Test 1.16 setup: Single Homed EVPN with ARP Proxy & Proxy ND
While EVPN is the opening act at the EANTC Interoperability event, the headliner (in my mind at least) is segment routing. I’m not ashamed of my admiration for segment routing, though my wife certainly is, given her apparent need to lead me gently away by the elbow from large gatherings, where I’ve felt the need to describe the latest in source routing techniques in detail. Fortunately, I don’t feel I need to cover either the path computation element or segment routing in any detail, having just recently done so in the aforementioned post.
There is something of a plot twist, however, in that while we have a superior PCE in our portfolio of portable software stacks, we are actually testing our path computation client (PCC) at this event. OK – maybe that’s not exactly a twist per se, given the fact I mentioned at the beginning of this post that we were focused on the data plane functions, but then what do you expect? I’m not exactly Chuck Palahniuk and this isn’t Fight Club, you’re reading.(4)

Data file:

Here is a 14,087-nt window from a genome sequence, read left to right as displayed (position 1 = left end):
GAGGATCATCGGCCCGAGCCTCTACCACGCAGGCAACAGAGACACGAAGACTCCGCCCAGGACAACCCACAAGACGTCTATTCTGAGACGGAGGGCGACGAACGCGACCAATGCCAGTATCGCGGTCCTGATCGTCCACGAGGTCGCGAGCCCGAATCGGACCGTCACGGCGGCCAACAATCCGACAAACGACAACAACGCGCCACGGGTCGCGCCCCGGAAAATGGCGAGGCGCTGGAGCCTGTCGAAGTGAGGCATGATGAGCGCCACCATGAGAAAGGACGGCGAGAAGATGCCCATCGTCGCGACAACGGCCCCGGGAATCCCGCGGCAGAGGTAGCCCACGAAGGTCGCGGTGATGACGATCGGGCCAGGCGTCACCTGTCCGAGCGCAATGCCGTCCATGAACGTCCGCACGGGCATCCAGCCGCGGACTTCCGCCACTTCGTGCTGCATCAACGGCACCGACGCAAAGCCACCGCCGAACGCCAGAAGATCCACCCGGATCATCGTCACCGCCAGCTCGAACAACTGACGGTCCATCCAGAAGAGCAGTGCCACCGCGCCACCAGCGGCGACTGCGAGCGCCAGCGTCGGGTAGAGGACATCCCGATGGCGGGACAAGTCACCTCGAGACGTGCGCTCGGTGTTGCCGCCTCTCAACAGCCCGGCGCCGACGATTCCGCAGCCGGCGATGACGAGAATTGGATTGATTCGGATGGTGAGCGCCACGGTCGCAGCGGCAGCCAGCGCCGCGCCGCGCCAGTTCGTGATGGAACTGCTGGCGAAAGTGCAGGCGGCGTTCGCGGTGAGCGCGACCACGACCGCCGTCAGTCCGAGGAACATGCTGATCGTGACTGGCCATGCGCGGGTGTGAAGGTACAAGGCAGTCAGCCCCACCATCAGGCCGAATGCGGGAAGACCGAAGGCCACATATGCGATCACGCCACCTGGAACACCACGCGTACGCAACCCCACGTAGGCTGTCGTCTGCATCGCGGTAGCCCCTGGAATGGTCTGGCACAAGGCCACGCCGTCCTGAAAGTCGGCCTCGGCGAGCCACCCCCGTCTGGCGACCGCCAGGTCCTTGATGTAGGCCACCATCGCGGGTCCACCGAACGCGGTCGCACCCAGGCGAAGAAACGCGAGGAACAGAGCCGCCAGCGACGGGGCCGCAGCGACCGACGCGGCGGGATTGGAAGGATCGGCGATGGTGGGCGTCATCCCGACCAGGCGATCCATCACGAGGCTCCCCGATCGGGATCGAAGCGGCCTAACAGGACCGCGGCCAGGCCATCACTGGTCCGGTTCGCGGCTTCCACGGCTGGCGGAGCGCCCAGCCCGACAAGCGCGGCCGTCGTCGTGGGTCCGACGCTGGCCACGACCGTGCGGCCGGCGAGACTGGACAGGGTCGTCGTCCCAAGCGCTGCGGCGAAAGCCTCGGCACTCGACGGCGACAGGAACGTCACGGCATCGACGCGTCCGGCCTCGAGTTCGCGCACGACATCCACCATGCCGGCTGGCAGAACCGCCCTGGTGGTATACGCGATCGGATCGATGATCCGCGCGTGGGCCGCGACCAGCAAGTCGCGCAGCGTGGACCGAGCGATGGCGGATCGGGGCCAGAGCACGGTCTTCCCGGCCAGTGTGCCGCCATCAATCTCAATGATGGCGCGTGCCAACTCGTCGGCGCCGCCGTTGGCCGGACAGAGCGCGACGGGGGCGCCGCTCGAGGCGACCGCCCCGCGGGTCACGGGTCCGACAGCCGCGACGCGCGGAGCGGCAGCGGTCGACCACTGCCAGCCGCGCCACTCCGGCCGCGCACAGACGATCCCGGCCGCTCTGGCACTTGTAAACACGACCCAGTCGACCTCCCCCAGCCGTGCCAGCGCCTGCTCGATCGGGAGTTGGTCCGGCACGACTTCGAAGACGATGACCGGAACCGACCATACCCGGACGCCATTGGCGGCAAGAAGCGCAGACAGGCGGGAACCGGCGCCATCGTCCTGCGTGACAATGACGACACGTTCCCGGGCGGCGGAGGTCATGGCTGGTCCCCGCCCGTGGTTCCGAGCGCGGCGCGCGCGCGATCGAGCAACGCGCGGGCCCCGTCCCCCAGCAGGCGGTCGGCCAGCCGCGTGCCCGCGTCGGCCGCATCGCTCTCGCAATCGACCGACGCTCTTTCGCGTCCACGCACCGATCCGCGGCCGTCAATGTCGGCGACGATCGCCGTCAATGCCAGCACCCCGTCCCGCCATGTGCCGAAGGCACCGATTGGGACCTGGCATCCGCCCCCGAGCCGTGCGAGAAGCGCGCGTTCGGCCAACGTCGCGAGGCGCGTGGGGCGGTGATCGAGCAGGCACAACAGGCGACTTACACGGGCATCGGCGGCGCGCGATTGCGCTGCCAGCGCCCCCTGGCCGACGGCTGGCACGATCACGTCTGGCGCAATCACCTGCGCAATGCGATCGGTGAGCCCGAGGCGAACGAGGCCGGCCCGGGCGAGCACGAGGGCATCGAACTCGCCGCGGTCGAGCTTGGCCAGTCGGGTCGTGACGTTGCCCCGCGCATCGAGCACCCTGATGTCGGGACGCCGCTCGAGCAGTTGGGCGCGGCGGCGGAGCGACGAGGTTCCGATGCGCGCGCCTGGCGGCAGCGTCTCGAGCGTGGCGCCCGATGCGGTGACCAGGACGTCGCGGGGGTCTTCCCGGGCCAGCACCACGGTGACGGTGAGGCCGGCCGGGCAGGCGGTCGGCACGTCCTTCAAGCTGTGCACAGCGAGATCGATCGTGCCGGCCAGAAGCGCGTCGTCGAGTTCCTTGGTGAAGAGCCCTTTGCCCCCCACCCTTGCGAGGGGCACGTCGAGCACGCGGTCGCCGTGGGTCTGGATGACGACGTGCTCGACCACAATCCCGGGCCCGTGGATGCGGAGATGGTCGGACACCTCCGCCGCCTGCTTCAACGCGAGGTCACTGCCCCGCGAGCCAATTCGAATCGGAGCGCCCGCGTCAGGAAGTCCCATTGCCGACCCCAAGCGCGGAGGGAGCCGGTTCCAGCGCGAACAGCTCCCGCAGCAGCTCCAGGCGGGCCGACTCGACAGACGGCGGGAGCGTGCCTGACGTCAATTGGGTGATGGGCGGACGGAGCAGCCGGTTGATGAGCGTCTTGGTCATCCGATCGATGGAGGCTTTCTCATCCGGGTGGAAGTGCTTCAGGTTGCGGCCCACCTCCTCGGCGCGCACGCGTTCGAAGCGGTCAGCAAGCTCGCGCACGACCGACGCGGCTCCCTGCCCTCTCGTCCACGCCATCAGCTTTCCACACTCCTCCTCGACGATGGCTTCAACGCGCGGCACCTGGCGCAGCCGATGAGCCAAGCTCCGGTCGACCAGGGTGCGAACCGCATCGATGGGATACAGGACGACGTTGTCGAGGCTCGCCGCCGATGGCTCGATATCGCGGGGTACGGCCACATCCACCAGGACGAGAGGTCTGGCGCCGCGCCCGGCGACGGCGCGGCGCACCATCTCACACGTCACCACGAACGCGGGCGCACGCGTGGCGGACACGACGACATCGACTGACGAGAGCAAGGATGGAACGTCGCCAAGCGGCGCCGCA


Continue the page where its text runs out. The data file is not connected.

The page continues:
Test 2.7 setup: Segment Routing with Path Computation Element (PCE) Server
The purpose of this test is to demonstrate the ability to initiate and terminate an end-to-end segment routing path, as determined by the stateful PCE controller, without employing any classic in-band hop-by-hop label distribution (LDP) or resource reservation protocol (RSVP). The PCE leverages a synchronized Traffic Engineering Database (TED), populated by an OSPF or IS-IS interior gateway routing protocol (IGP), and an LSP database to determine the best path. Naturally, we are showing off the recent PCEP extensions for segment routing(5) we have made to our Path Computation Element Protocol stack. Technically, we are performing a number of segment routing test scenarios that do not include a PCE, but they are boring, so I’m ignoring those.(6)